WEB BROWSER DEVELOPER Mozilla has turned on WebRTC by default on its Firefox nightly releases, suggesting it is getting closer to public release.
Mozilla has been working on WebRTC for some time now and showing off demonstrations of its capabilities that allow web developers to access hardware, creating applications that run within the web browser. Now the firm has enabled WebRTC by default on the Firefox Nightly release channel.
Mozilla's Firefox Nightly channel is a daily build of the web browser that integrates the latest bleeding edge developments. Though nightly releases are never recommended for production use, Mozilla's decision to turn on WebRTC by default suggests that it is nearing production status.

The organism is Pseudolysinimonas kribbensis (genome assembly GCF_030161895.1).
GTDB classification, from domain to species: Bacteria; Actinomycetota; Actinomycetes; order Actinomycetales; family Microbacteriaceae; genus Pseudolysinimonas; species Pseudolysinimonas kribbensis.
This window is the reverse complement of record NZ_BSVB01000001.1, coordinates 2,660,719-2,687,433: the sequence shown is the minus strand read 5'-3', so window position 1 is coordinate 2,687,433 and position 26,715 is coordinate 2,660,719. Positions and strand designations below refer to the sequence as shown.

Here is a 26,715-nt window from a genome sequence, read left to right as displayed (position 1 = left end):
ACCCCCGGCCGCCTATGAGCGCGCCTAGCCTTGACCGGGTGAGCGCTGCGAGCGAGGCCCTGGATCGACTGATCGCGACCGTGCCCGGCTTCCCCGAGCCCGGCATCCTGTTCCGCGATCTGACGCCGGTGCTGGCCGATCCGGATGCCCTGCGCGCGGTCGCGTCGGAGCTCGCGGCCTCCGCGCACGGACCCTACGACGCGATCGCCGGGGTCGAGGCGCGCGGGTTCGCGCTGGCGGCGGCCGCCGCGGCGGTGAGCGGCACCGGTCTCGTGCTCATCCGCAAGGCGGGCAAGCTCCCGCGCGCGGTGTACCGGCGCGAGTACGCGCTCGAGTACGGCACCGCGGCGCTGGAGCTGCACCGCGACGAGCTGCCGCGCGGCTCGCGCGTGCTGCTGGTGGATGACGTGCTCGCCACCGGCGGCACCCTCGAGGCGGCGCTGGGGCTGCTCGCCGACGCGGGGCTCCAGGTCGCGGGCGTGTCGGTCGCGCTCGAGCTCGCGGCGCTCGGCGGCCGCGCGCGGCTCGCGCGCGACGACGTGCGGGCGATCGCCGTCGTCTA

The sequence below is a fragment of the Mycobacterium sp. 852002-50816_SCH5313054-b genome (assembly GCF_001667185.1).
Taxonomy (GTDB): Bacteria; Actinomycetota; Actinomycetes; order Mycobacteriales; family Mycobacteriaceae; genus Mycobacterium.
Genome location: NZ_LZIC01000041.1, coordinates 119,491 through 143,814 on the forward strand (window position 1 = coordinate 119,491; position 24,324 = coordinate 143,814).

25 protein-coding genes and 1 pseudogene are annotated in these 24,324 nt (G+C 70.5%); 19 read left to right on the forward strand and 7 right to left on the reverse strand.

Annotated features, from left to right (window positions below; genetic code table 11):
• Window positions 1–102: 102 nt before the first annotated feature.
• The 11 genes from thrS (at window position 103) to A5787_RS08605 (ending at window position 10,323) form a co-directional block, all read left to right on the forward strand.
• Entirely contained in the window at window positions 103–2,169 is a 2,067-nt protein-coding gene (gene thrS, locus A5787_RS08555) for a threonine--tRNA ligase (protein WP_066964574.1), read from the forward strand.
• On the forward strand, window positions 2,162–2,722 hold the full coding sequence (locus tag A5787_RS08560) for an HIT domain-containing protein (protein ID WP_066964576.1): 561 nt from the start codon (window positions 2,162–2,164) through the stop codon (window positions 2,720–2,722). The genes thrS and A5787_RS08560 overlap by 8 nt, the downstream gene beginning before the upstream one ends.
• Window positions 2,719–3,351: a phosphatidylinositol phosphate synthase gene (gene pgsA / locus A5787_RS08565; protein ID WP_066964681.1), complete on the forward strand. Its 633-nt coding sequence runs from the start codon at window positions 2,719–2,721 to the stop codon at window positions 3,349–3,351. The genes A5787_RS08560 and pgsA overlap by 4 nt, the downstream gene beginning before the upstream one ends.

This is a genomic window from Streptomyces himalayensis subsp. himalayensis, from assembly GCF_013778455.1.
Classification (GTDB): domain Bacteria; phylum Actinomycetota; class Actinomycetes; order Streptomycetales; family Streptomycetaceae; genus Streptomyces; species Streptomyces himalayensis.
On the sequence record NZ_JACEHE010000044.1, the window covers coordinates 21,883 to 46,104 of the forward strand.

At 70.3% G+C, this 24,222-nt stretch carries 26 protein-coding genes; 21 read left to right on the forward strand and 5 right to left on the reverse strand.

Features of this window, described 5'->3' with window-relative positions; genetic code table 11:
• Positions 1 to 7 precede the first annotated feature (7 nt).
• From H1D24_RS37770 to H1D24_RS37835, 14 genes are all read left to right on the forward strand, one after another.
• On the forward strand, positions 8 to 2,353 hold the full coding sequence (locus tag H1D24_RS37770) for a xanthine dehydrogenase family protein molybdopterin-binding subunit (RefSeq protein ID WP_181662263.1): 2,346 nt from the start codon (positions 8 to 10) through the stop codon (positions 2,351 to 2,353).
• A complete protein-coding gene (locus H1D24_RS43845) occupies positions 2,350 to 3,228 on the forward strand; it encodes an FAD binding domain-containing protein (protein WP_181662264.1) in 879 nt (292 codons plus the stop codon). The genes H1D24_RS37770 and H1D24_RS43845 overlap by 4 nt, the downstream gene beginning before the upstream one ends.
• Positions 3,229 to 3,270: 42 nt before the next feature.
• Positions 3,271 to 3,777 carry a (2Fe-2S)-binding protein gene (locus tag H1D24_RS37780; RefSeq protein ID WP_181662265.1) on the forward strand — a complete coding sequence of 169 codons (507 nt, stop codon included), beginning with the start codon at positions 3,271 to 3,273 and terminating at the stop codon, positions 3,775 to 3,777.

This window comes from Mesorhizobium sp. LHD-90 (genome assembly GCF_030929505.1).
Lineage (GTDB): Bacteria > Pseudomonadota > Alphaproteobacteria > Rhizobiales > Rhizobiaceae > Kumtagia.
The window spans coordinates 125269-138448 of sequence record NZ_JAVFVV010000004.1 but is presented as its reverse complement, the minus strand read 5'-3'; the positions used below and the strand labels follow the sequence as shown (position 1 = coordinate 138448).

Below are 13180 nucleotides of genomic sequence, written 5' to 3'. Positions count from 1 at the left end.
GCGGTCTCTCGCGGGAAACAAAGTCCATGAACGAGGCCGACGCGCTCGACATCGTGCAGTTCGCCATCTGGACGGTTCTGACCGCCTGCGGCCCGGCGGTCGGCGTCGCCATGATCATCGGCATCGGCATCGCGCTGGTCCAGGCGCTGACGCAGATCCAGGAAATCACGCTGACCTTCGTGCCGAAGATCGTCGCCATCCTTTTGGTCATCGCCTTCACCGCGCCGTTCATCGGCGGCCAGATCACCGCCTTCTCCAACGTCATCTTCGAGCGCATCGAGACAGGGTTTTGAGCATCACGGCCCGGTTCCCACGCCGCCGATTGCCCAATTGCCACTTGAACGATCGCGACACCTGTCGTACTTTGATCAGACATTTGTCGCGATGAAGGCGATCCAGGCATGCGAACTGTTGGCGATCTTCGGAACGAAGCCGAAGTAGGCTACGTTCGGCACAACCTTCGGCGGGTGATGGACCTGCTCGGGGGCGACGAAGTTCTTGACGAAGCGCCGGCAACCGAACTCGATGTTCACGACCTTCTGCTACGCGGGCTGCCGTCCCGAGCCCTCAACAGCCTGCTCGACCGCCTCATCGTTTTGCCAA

Mozilla had bundled WebRTC within previous Firefox beta releases, however the user had to go into the about:config settings and enable it.
Mozilla said, "Previously, you needed to go to about:config in Firefox and set the media.peerconnection.enabled option to true, but now it's enabled by default. This is a huge step forward, to be able to run WebRTC directly in a web browser without it needing any special settings or configuration."
Along with Mozilla's increased confidence in WebRTC, the organisation has also introduced a tiled Windows 8 user interface for those that must have Microsoft's latest look. Mozilla has also enabled H.264 and MP3 support by default in Windows 7, but it said it is still working on those features for Mac OS X and Linux users.
Mozilla's Firefox Nightly releases might be the bleeding edge, but given that Mozilla follows a six week release schedule, there is a strong possibility that these features will end up in the release channel within a few months. µ
Plus the cost of ambition as moonshots eat into the coffers
Spoiler alert: it's probably VeriSign
Did we say cuts off? We meant traps them inside their own home